Demorphologization of the nominal complex in Circassian
The topic of this article has to do with the types of interaction between prefixes and suffixes in the morphological structure and semantic interpretation of the extremely complex polysynthetic Adyghe verbal form. As we show, the relationships between the elements of the different parts of the verbal form are both non-trivial and heterogeneous, which suggests that affix interaction can be an important parameter of morphological complexity in languages.
The cases of interaction between prefixes and suffixes vary in three parameters: 1) the direction of restriction (from suffix to prefix or the other way around); 2) semantic relations between suffix and prefix; 3) range of restriction (suffix and prefix impossible without each other; possible, but with an idiomatic meaning, and so on).
Restrictions of the Adyghe type can be an important criterion for grammatical semantics and morphology, since they show which meanings and to which extent are conceptualized as close to each other by the language system.
This paper discusses the morphological and syntactic means of expression of participants in morphology and syntax of West Circassian (Adyghe) focusing on the argument vs adjunct characteristics of these means. West Circassian provide evidence for the non-discretness of the argument/adjunct contrast but also shows the necessity to distinguish between argument/adjunct properties in morphological expressions and in syntactic expressions.
In this paper I will analyse the syntactic properties of valency-changing derivations and other syntactic processes in Adyghe (a language of the West Caucasian family spoken in the Republic of Adygheya and the Krasnodar region of Russia, and also in some countries of western Asia such as Turkey). My aim is to determine whether these processes testify to syntactic ergativity or accusativity in Adyghe, or whether they in fact shed no light at all on the question of Adyghe alignment behaviour.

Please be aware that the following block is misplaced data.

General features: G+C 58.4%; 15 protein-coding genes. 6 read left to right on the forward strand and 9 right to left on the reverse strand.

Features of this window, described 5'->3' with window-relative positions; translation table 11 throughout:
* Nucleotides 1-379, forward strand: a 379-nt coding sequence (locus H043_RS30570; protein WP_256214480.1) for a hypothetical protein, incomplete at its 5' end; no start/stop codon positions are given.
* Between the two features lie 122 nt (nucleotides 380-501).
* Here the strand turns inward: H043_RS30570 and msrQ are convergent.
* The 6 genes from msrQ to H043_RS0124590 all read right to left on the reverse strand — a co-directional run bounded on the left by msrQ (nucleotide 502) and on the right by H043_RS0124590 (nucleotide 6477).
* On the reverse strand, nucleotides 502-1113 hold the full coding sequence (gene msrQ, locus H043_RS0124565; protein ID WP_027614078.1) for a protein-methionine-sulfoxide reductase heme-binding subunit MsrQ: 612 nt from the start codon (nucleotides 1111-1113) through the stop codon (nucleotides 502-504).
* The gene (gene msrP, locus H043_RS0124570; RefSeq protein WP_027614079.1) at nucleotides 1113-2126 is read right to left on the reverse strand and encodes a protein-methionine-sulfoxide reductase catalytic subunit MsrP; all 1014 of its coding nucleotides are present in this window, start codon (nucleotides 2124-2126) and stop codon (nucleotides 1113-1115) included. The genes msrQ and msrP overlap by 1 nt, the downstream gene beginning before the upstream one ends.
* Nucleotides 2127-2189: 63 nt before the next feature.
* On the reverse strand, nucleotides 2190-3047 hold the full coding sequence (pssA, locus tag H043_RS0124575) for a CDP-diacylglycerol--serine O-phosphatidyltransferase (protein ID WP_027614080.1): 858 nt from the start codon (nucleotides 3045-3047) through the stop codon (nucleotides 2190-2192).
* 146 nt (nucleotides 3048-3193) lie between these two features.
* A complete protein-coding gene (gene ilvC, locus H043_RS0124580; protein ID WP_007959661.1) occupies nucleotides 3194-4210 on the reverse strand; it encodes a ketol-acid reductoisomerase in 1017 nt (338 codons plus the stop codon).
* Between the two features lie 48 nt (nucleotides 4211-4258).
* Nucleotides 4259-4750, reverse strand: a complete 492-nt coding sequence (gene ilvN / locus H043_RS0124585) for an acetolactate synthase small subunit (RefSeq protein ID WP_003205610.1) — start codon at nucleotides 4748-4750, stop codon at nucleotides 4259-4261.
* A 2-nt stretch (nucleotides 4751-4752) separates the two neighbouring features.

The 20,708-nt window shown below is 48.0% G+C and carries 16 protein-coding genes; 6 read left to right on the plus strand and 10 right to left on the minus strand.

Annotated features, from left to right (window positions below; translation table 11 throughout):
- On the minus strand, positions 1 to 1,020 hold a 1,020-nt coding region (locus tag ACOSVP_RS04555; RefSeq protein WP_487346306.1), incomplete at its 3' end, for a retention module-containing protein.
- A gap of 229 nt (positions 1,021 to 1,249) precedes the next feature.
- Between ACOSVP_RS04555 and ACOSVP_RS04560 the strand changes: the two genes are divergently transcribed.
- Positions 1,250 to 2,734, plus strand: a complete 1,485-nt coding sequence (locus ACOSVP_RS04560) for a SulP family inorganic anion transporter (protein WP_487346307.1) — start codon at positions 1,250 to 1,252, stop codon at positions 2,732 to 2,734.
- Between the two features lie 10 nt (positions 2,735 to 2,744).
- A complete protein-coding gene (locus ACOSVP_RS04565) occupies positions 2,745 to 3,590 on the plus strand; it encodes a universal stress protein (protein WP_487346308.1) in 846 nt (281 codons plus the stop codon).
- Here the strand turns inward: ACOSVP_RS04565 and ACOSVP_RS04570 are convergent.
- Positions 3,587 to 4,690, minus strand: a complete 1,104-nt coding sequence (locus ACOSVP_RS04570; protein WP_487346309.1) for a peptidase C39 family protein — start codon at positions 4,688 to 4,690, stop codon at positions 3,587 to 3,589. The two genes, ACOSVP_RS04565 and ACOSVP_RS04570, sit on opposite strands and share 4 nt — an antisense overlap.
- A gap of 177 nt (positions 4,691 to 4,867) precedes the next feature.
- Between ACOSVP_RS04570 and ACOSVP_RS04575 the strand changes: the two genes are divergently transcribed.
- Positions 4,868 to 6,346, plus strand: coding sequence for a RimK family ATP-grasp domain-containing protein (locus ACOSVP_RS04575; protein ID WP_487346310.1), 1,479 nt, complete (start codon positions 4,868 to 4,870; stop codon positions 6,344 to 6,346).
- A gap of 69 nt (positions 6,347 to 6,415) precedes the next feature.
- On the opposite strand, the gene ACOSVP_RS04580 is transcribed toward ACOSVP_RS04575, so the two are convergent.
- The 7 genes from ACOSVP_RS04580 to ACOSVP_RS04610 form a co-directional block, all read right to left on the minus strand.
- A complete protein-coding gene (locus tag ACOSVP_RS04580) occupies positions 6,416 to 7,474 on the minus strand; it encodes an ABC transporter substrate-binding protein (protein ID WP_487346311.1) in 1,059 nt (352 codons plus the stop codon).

In the present paper, I base my analysis of syntactic ergativity on the evidence of valency-changing derivation only. I choose not to consider other pivot properties related to ergativity / accusativity (coordination reduction, relativization, subordinate clauses etc.; see Dixon 1994; Van Valin and LaPolla 1997). It seems to me more justifiable to restrict myself to the data presented by derivational behaviour alone, since in a single article it is impossible to analyse the whole range of data related to ergativity in a polysynthetic language like Adyghe; moreover, the valency-changing derivational system may be organized ergatively, for example, while other syntactic processes are organized accusatively, or vice versa.
The processes analysed in this paper can be divided into two groups, based on the kind of information they provide about ergativity in Adyghe.
First of all, there are derivations which can be regarded as semantically motivated (though syntactic motivation can also be proposed for these processes).
Secondly, there are derivations which are only compatible with transitive verbs, namely the inadvertitive and potential. These transformations are more significant for our analysis, since they show that Adyghe is syntactically ergative.
The paper surveys various approaches to polysynthetic languages and demonstrates that the criteria for characterizing a language as a polysynthetic one are either not clear or only hold for some of the polysynthetic languages. It is argued that polysynthetic languages do not constitute a homogeneous class, yet the idea of polysynthesis may reflect certain diachronic processes.